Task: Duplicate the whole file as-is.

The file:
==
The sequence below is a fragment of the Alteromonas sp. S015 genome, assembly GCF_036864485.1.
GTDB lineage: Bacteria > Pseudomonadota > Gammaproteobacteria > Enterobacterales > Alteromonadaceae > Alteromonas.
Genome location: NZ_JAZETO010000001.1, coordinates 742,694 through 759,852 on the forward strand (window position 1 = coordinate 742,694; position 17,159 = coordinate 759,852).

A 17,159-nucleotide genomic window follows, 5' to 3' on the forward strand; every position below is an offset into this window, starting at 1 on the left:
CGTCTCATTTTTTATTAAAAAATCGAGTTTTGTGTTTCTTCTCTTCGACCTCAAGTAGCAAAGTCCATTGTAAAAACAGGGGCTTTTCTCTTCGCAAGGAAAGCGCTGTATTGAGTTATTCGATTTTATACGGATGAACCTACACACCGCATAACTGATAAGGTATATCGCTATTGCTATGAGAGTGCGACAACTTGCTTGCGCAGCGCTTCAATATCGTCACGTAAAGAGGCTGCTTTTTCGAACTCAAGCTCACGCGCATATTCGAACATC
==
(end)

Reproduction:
The sequence below is a fragment of the Alteromonas sp. S015 genome, assembly GCF_036864485.1.
GTDB lineage: Bacteria > Pseudomonadota > Gammaproteobacteria > Enterobacterales > Alteromonadaceae > Alteromonas.
Genome location: NZ_JAZETO010000001.1, coordinates 742,694 through 759,852 on the forward strand (window position 1 = coordinate 742,694; position 17,159 = coordinate 759,852).

A 17,159-nucleotide genomic window follows, 5' to 3' on the forward strand; every position below is an offset into this window, starting at 1 on the left:
CGTCTCATTTTTTATTAAAAAATCGAGTTTTGTGTTTCTTCTCTTCGACCTCAAGTAGCAAAGTCCATTGTAAAAACAGGGGCTTTTCTCTTCGCAAGGAAAGCGCTGTATTGAGTTATTCGATTTTATACGGATGAACCTACACACCGCATAACTGATAAGGTATATCGCTATTGCTATGAGAGTGCGACAACTTGCTTGCGCAGCGCTTCAATATCGTCACGTAAAGAGGCTGCTTTTTCGAACTCAAGCTCACGCGCATATTCGAACATC